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Miranda - I'm not perfect ... but I sure am special!




My story begins a few days after my birth in British Columbia, when my umbilical cord fell off and then refused to heal. At every diaper change, my parents repeatedly put Band-Aids on my belly button and each time they soaked up blood. After two weeks, almost as if by magic, my wound finally stopped bleeding! The pediatrician asked for a blood test, but nothing out of the ordinary was detected.

During the summer after I turned two, I fell on the cement and busted my knee. I had a big scratch the size of a quarter that took almost a month to heal. Throughout that same summer, I had so many bruises on my legs that I looked like a child who’d been beaten.
Several months later, still worried about all my symptoms, my parents met with another pediatrician. More in-depth blood tests were performed and all the factors were checked to finally arrive at a diagnosis — I had a deficit of factor XIII. Worse, I had a severe deficiency of factor XIII. They found only .05% of factor XIII in my blood. And you know what? I am lucky in my unluckiness; only one in three million people are factor XIII deficient … I always have a playful smile when someone says, “what are the chances that …!”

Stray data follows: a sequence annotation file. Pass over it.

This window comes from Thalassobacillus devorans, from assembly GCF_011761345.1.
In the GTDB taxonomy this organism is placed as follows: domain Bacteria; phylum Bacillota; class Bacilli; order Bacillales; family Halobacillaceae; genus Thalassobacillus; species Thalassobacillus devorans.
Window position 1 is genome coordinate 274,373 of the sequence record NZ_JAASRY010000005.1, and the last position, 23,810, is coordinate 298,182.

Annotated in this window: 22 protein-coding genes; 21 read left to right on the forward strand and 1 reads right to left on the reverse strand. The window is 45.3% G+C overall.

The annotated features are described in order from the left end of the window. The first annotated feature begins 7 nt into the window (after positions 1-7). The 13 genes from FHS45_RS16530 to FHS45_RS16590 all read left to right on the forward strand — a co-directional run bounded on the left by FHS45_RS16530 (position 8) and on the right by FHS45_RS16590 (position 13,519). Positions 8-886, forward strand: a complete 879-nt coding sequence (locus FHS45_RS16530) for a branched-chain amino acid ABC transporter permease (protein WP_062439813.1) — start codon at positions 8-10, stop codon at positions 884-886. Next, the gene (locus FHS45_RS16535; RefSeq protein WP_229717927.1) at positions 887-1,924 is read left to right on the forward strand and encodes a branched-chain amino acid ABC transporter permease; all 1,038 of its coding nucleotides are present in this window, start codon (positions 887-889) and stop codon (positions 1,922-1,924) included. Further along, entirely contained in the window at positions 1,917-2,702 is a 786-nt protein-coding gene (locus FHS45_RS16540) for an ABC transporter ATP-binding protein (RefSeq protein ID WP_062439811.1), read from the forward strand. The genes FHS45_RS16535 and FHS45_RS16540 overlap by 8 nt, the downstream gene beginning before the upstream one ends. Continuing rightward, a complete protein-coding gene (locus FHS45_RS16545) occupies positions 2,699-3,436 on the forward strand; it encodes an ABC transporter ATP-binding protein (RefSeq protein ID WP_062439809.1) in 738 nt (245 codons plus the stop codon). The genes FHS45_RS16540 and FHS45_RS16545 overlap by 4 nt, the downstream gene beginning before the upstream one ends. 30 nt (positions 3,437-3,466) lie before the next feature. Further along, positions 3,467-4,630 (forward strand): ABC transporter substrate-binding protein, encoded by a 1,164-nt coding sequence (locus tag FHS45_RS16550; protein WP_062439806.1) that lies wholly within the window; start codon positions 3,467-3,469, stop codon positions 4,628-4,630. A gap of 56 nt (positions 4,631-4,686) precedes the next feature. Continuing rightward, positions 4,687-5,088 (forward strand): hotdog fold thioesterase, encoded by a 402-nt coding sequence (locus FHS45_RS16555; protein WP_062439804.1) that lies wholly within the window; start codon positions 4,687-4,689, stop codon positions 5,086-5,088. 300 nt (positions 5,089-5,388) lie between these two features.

So, here’s the million-dollar question I’ve heard hundreds of times now in my life: “But what is factor XIII deficiency?”

The short version I tell my friends is this: There are 13 factors necessary for your blood to clot. The 13th factor is like glue that holds your scab in place so the bleeding will stop. Without this 13th factor, the chain breaks down and the bleeding starts up again. So, I get infusions that boost my factor XIII level to protect me from spontaneous bleeding. I find this is a simple way to explain my condition and much easier for people to understand than the clinical version!

During that fateful meeting with the pediatrician, he explained to my parents that it was imperative that I receive infusions of factor XIII concentrate to prevent bleeding in my brain. My parents asked, “what’s the worst-case scenario if we chose not to proceed with treatment?” And the doctor replied, “If she does not have the infusions of factor XIII and is in a car accident, she will never make it to the hospital.” The decision was made instantly: I would start infusions in the coming weeks.

Ever since I was little, my parents made me aware of my health issues and whenever someone would ask me what could happen if I bumped my head, I would respond without missing a beat: “Bleed and die.”

A few months later, a three-year-old in pig-tails, I got my first infusion of factor XIII. I looked at my mom and beamed: “Look mommy, I didn’t cry!”



In the following weeks, my family and I moved to Yellowknife in the Northwest Territories. My new pediatrician, Dr. Sam Wong, had to familiarize himself with my bleeding disorder, not having known about it before. So, it was an educational experience for him. As resources were limited in Yellowknife, and we needed to be closer to a large urban centre, we moved to the South shore of Montreal. This is how I came to meet Dr. Georges-Étienne Rivard, a leader in the field of hematology-oncology in Canada.